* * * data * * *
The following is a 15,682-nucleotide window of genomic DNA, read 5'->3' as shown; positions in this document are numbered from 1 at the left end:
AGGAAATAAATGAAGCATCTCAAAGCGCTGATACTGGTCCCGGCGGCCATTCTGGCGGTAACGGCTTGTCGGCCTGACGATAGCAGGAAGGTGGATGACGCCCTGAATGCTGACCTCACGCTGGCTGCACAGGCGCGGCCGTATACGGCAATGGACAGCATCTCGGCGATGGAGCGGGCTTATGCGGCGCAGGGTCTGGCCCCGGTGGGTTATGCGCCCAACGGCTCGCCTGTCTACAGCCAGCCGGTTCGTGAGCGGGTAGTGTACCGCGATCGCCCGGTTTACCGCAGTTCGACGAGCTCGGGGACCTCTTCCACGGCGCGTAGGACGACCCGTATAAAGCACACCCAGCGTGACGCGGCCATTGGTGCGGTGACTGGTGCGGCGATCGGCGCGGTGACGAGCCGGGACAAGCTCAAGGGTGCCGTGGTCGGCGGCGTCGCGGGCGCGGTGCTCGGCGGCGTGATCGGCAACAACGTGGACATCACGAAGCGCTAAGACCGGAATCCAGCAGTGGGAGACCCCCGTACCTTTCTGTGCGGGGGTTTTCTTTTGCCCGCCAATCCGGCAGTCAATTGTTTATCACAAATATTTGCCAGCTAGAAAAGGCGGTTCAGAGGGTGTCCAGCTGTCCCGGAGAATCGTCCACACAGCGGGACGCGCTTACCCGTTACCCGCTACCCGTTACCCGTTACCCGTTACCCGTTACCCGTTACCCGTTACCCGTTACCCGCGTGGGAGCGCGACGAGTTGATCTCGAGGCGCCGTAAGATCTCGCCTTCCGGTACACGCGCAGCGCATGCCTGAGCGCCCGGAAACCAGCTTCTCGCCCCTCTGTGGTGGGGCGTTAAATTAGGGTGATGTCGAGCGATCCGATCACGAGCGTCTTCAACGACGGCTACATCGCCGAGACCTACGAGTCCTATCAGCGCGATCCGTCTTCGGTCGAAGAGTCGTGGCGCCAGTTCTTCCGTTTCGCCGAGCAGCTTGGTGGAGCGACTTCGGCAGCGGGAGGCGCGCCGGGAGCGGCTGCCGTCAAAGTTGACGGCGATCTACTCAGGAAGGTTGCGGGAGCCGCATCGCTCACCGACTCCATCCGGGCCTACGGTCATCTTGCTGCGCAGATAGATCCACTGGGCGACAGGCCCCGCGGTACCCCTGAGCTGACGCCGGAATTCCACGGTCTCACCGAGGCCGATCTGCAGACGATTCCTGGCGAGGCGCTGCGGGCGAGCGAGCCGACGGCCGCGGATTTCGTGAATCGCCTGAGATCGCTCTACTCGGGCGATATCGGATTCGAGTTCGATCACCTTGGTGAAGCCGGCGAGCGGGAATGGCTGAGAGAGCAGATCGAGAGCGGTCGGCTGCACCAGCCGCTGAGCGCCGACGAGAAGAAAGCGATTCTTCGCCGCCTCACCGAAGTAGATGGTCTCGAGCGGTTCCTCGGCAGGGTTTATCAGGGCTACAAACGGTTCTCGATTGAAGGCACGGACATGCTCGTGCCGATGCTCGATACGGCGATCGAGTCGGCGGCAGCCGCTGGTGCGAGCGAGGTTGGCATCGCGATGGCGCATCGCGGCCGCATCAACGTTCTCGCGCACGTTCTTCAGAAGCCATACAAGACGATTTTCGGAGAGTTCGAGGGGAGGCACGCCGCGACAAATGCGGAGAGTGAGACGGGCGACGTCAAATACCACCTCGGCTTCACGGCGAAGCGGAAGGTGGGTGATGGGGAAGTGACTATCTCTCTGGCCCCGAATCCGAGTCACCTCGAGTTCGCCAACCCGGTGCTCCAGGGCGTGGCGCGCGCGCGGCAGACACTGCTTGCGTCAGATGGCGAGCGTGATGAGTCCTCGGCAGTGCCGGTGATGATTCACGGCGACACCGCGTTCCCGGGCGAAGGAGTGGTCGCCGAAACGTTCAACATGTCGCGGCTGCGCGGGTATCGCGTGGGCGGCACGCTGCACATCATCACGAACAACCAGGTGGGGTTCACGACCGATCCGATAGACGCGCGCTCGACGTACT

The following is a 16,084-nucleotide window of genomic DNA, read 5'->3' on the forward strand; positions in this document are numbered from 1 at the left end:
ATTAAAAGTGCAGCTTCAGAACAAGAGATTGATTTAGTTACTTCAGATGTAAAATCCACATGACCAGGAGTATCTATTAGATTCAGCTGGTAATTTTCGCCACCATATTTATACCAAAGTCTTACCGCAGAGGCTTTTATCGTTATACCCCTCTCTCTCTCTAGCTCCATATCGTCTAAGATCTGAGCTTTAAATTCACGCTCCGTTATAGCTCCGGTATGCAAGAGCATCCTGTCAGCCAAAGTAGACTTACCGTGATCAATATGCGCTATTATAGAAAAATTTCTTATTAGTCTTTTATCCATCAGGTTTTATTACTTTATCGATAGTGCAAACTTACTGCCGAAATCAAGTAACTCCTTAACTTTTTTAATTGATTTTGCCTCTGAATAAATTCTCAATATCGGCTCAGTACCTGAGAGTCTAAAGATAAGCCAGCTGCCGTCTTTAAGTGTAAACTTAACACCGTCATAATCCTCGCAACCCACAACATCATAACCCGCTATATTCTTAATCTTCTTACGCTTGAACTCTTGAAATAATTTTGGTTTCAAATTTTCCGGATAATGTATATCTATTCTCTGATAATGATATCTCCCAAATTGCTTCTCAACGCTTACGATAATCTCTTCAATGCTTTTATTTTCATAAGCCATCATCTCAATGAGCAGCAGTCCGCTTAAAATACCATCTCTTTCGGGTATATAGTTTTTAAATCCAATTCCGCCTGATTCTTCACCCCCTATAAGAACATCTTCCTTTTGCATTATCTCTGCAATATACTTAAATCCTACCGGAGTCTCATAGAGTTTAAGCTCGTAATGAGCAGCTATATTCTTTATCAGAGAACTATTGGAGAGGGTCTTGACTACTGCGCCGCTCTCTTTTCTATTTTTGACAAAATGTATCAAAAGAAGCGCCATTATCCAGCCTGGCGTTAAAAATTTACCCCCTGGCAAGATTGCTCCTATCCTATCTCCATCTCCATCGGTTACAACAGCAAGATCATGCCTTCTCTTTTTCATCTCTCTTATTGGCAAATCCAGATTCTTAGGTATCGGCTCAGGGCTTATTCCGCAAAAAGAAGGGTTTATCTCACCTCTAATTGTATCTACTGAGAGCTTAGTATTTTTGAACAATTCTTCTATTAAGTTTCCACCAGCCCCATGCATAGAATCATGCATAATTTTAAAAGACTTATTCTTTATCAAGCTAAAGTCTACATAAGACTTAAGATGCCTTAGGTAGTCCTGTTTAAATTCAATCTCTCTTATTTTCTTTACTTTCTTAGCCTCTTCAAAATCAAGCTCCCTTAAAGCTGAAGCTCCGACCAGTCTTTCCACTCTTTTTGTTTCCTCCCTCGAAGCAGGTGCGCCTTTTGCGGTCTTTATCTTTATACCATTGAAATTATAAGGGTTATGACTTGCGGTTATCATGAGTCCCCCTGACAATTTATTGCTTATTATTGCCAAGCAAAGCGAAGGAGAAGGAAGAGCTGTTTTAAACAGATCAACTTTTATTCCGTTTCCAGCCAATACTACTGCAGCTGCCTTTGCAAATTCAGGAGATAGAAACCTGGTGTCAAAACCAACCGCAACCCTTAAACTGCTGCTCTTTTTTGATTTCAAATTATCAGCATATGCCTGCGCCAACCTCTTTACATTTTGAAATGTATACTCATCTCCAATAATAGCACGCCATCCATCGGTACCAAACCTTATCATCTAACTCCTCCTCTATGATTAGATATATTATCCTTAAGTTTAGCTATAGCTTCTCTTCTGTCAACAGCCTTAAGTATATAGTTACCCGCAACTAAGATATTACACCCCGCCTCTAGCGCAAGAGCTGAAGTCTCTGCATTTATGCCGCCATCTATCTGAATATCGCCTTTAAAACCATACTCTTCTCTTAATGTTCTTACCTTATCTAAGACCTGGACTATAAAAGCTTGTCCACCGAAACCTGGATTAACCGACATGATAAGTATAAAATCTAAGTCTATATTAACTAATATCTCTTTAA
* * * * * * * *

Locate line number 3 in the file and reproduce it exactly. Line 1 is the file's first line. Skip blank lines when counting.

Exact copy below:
The following is a 16,084-nucleotide window of genomic DNA, read 5'->3' on the forward strand; positions in this document are numbered from 1 at the left end: